statements in the decision, and the reaffirmation of it, showing that 
the problem was a single voter, with a single vote, facing a 
multiplicity of votes from other voters. The decision was against the 
entire concept of casting alternative votes. Every 
non-FairVote-affiliated lawyer asked for an opinion agreed that IRV 
violated the Minnesota Constitution if Brown v. Smallwood stands.

Bucklin not only satisfies the stated purposes of IRV -- all except 
for the highly questionable LNH criterion -- but is cheaper, saw 
substantial use in the U.S. before, was very popular (read Brown v. 
Smallwood! the Court noted that it was deciding against popular 
opinion and, as well, broad legal opinion as well). Bucklin addresses 
the common objection of people to IRV, the inability to indicate the 
favorite. Bucklin says, okay, vote for your favorite, fine. If the 
favorite wins by a majority, great. We are done.

But if there is majority failure, we take the lowest vote-getter in 
terms of favorites (first preference) out back and shoot him. No, 
that's IRV. Or might as well be. Getting the lowest first preference 
vote is an unremediable sin, even if this candidate is everyone's 
second choice and the result would be unanimity. Instead, we will 
accept a plurality for the winner, who is usually the plurality winner, period.

With Bucklin, nobody is eliminated. The second preference votes are 
added in, and if a candidate has a majority (determined on the 
original basis, i.e, a majority of ballots contain a vote for this 
candidate), done. Likewise to the third preference and, as you know, 
the voter could add any number of candidates to the third rank.

Like, "anybody but Bush," i.e., every candidate on the ballot. 
Bucklin allows anti-Plurality, in effect, should someone feel this appropriate.

Thanks for the example, I'd been thinking about such votes with 
Approval and hadn't taken the time to explore it in writing. The 
example shows Approval working as designed; Terry, what you seem to 
have overlooked is that the "illogical" vote was simply dicta, with 
no real effect.

One more possibility, though, should be explored. The election is 
different, i.e., it is three-way. The Green Party, against all odds, 
has clawed its way up and might actually win this election.

How do you vote? The same way, probably. It's up to you. Which is 
more important to you, that Nader beat Gore or that Bush be defeated 
by one of them? Your choice. That's the choice we want you to make. 
You could express your sentiments and take actions more in accord 
with them, probably, with Range. Approval is very simple, it's not a 
highly sophisticated method, though the improvement over Plurality is 
enormous, probably more than we get with IRV. At far lower cost.

Bucklin, though, does the good that IRV could do, without the bad. 
We'd be more likely to extract that Gore > Bush vote out of you with 
Bucklin than with pure Approval. Approval should only be compared 
with Plurality, to start. IRV might perform better than Approval in 
some elections, because of the Later No Harm issue that you raise. I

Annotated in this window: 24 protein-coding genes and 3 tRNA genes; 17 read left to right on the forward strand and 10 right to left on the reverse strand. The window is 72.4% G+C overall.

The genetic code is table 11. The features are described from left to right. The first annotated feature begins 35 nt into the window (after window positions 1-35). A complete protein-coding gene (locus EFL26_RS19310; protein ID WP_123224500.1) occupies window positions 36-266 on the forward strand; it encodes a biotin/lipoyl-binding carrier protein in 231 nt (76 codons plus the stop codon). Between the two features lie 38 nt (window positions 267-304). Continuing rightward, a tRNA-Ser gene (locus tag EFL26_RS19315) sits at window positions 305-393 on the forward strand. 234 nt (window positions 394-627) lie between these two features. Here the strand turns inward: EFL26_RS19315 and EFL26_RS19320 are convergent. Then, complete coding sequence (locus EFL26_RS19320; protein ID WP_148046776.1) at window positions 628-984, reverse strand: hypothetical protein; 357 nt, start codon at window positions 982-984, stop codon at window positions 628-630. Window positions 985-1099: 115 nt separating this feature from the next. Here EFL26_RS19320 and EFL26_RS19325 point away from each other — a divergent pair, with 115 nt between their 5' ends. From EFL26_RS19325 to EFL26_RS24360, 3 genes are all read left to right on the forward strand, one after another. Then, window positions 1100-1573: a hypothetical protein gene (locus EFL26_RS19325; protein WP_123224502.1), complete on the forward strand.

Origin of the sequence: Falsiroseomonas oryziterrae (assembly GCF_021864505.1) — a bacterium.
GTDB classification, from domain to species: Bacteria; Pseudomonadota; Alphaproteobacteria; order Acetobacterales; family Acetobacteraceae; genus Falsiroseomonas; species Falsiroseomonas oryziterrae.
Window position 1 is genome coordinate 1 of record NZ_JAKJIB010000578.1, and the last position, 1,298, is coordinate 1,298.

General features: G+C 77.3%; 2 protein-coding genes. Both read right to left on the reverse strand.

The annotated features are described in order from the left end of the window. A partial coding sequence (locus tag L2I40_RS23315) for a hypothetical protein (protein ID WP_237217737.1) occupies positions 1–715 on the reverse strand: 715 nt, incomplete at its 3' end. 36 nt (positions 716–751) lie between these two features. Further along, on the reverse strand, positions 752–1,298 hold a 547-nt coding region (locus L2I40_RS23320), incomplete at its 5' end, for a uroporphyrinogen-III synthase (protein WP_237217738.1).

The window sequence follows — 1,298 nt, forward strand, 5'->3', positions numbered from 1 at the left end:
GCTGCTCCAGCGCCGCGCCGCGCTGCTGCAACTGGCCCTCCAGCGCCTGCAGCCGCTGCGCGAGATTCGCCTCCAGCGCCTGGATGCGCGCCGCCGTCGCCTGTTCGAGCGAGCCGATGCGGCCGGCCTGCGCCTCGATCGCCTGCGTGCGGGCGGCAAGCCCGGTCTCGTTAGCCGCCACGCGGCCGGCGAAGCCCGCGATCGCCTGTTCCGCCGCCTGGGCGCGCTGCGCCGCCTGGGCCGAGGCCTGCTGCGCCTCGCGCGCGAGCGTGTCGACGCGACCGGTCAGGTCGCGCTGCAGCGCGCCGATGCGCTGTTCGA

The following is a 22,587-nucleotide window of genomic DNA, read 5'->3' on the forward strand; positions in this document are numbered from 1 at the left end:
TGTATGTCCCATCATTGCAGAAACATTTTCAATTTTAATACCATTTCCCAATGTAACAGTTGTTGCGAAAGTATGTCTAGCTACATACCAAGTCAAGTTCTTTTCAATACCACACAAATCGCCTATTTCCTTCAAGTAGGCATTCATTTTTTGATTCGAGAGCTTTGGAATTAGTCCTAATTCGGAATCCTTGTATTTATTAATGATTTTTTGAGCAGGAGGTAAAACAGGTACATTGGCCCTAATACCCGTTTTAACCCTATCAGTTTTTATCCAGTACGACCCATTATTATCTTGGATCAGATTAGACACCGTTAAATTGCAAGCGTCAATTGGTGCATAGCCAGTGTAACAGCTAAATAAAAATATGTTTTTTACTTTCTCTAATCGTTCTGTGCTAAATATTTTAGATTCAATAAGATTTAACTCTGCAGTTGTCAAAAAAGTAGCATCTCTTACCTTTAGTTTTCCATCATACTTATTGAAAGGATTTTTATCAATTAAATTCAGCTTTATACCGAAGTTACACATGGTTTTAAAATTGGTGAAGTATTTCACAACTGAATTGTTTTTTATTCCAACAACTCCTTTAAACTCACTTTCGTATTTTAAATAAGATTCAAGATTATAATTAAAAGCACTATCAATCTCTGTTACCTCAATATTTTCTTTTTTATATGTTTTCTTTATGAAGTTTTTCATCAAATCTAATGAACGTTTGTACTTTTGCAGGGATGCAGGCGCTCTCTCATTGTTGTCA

think that most voters don't vote that way, in fact. A Nader 
supporter, seeing the move from Plurality to what I'm now calling 
Open Voting -- Approval -- would probably be grateful for the 
opportunity to add a vote that will count, and won't see a vote for 
Gore as "harming Nader." At least not much. Certainly not in terms of 
election outcome. Nor in vote count, if it's Open Voting.

IRV has this one good thing: it is *usually* true that adding a 
second rank vote does not reduce the chances of the favorite. But 
that's only because the method has artificially made it impossible 
for that favorite to be elected. You not revealing your second 
preference vote means that your vote can't help someone else until 
your candidate is eliminated. But the same is true for other voters: 
their second preferences won't be revealed until their candidate is 
eliminated. It is *quite* possible that in a close election like you 
posited, Nader would fail to be elected because of those other first 
preference votes. So, sure, you won't be responsible for your 
candidate's loss. Unless, of course, you are the one who chose that method!

Imagine if voters could pick the election method. Ballot is a 
preferential ballot, say three-rank. Voters can vote on a question: 
shall this election be canvassed using Bucklin or IRV? Wouldn't that 
be interesting? Or, even better. The voter decides how their vote 
will be counted. Let me describe that:

You have a check box: do not reveal my lower preference votes until 
my higher preference votes are only for candidates not eliminated.

The counting method starts out as Bucklin. Except ballots with the 
check mark are not considered as having any lower preference votes. 
When Bucklin counting is done, and no majority has been found, then 
IRV counting begins.  Later-no-Harm compliant, fully, for the voters 
who choose it.

Actually, it's interesting. There is a related possibility: IRV, but 
with equal ranking allowed. IRV-Open Voting. Fewer spoiled ballots, 
for starters. May be voted as Approval or IRV. May be voted as 
Bucklin! (Don't want to harm your favorite, only rank one in first preference!

But three ranks could be adequate even for large elections. More 
likely to find a true majority than IRV.

Down side: counting costs (quite like IRV, though perhaps a few more 
second rounds avoided). Bucklin, just add up the votes, in three 
stages, all of them precinct summable. The first hybrid I mentioned 
would avoid IRV counting in up to half of the IRV elections that now 
need sequential elimination.